Sign in with your NHL account:
  • Submit
  • Or
  • Sign in with Google
 
SHARE

Islanders top Leafs in OT on Comrie's goal

Thursday, 12.27.2007 / 1:59 AM / Roundup

By John Kreiser - NHL.com Columnist

Wade Dubielewicz stopped 22 of 23 shots in relief of the injured Rick DiPietro, leading the Islanders to a 4-3  victory over the Toronto Maple Leafs.
The Maple Leafs routed Wade Dubielewicz when the New York Islanders visited Toronto on Oct. 11, scoring eight times on 42 shots in an 8-1 victory. It took nearly 11 weeks — and an injury to starting goalie Rick DiPietro — for Dubielewicz to get his revenge.

Dubielewicz came out to start the second period after DiPietro was unable to continue due to an injury and stopped 22 of 23 shots, including all five he faced in overtime, before Mike Comrie’s goal with 9.6 seconds left in OT gave the Islanders a 4-3 victory Wednesday night at the Nassau Coliseum.

DiPietro injured his knee in pregame warmups and was unable to return after stopping seven of nine shots in the first period. The Islanders say he’ll undergo an MRI on Thursday and won’t make the trip to Ottawa for Thursday night’s game.

"I keep an eye on Ricky every day just in case something happens," Dubielewicz said after his fifth appearance — his only two wins have come in relief after DiPietro left with injuries. "I kind of knew that I might be in. Sometimes, you don't want to know in advance that you might play, because it gives you time to think, and you can think too much."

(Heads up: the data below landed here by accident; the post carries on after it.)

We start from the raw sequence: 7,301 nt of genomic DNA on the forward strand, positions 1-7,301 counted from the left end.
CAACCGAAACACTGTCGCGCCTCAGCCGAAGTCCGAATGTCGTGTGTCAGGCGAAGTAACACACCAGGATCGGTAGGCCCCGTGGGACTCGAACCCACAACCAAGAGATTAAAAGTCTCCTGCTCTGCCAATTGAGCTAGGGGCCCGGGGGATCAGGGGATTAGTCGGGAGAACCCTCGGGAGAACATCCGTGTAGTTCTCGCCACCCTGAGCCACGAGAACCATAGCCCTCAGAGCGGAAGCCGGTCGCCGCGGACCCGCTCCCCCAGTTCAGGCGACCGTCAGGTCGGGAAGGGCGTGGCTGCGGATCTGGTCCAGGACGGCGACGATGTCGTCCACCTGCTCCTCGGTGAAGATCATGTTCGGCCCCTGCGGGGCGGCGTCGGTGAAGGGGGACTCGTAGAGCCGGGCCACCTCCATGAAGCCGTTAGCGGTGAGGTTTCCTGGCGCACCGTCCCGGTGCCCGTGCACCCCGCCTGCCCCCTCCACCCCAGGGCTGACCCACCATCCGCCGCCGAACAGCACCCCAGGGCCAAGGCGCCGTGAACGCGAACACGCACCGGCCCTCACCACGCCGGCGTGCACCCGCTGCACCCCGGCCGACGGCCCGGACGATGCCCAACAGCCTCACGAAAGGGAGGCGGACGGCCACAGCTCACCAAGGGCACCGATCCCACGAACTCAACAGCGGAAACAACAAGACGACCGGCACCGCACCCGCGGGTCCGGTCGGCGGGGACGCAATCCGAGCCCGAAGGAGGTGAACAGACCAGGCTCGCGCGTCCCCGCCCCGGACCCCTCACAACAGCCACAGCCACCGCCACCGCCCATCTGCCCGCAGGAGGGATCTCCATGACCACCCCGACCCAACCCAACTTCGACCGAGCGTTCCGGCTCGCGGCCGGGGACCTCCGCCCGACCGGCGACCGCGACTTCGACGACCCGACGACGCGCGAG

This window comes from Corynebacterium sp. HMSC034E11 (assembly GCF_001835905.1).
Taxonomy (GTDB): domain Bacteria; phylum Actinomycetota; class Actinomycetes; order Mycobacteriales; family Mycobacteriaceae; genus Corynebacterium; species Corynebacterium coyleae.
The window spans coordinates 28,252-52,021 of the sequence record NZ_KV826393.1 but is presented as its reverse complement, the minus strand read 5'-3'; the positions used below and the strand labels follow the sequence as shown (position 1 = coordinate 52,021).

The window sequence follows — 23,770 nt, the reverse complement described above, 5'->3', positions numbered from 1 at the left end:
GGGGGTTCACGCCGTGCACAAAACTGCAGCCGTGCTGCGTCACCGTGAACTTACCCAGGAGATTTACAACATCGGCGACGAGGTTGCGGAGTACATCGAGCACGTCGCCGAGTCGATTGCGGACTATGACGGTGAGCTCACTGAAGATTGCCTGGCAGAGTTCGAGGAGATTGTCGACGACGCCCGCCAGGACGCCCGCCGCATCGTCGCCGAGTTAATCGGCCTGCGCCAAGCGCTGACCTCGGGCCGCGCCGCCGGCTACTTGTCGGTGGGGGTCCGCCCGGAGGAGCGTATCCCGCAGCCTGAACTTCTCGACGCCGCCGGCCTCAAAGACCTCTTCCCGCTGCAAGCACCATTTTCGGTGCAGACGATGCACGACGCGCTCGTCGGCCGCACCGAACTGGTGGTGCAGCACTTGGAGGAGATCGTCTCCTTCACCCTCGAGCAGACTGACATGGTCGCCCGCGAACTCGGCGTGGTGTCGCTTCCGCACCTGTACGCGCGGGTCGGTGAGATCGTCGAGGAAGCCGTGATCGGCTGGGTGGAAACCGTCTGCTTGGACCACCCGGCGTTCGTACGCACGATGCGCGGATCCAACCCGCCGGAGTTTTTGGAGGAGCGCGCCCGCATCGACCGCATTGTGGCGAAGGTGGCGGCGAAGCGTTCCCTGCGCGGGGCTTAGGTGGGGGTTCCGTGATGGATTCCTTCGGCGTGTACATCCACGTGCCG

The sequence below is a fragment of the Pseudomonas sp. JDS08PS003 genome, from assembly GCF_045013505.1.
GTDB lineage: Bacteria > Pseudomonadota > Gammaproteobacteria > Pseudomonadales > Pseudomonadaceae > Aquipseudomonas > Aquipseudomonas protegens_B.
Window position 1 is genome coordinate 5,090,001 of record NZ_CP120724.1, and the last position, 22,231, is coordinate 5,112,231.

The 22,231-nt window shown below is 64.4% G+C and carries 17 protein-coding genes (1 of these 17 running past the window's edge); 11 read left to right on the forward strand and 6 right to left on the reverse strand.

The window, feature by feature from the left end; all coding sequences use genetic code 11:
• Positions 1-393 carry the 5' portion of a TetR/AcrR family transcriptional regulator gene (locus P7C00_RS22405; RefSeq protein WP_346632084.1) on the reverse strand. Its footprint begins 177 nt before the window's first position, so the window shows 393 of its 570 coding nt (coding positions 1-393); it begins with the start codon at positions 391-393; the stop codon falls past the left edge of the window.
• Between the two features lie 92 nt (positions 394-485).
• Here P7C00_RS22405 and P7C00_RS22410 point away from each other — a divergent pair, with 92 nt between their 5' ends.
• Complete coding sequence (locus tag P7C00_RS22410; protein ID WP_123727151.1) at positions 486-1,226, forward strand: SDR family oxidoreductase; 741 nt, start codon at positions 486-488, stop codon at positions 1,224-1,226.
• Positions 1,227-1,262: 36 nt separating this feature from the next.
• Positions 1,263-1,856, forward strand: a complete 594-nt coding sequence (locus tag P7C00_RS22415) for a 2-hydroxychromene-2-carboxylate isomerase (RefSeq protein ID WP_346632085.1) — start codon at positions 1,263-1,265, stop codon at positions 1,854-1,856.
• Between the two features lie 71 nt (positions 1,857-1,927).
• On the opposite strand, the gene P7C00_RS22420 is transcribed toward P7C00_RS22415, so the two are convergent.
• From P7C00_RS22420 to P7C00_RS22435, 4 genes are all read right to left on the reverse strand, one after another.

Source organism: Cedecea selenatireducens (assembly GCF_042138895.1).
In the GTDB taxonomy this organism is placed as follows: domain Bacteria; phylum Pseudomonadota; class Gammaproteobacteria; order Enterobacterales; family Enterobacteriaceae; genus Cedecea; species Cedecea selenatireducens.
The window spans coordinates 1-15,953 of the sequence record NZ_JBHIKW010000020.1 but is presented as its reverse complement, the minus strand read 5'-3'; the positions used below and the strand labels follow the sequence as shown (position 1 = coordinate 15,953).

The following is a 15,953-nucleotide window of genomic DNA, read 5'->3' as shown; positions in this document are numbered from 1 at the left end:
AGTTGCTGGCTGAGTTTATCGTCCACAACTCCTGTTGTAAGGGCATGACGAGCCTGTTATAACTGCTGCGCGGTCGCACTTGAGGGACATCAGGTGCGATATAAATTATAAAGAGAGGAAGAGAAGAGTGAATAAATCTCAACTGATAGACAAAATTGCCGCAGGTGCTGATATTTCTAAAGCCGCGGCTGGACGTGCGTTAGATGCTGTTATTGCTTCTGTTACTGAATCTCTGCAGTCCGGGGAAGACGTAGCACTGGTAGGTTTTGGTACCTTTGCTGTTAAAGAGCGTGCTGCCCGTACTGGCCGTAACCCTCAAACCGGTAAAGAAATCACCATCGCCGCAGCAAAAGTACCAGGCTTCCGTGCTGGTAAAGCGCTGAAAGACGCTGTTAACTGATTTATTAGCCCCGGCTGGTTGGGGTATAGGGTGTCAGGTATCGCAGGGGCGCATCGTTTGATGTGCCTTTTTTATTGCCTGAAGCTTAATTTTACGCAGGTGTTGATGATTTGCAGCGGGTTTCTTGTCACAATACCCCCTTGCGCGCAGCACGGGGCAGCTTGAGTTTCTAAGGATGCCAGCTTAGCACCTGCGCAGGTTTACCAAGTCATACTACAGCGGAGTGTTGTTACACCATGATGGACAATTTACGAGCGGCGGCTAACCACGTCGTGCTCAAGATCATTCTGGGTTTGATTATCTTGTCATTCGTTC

The Leafs gave Dubielewicz little time to think in overtime after Richard Park was called for hooking at 2:17. They bombed away but were unable to score.

"That big guy (Nik Antropov) that was standing in front — if any puck got past him, I was dead," Dubielewicz said. "I had a hard time seeing anything."

Park atoned for his penalty in the final seconds of overtime, poking the puck away from ex-Islander Jason Blake and carrying into the Toronto zone. His slap shot was slowed by a defenseman’s stick, and goalie Andrew Raycroft was unable to control the rebound. Comrie raced in and banged the puck under Raycroft’s pad for his second goal of the game.

"When Richard forced the play like that, I saw a two-on-one develop," Comrie said of Park's poke check on Blake. "It happens pretty fast. Once you see the defenseman play it well, you have to go to the net hard. Park made a great play to get the shot through. The rebound was just sitting it there for me, and it just trickled by Raycroft."

The loss was a disappointment for Raycroft, who played for the first time since Nov. 24.

"I was hoping to at least get to a shootout," said Raycroft, who got the start when Vesa Toskala tweaked his groin during the morning skate. "All I've done the last month and a half is shootouts. I wanted to see if some of that work was going to pay off."

The teams combined for five goals in a wild first period. Alex Steen put Toronto in front at 6:13 ( 700K ), but Andy Hilbert tied it when at 7:02 when he took a rebound off the backboards and tucked it inside the left post ( 700K ). Mark Bell scored into a wide-open net six minutes later for his first goal in 10 games ( 700K ), putting Toronto ahead 2-1. But Park set up Comrie’s breakaway goal at 16:30 ( 700K ) and Bill Guerin put the Isles ahead at 19:12, knocking in a rebound after Toronto couldn’t clear the puck ( 700K ).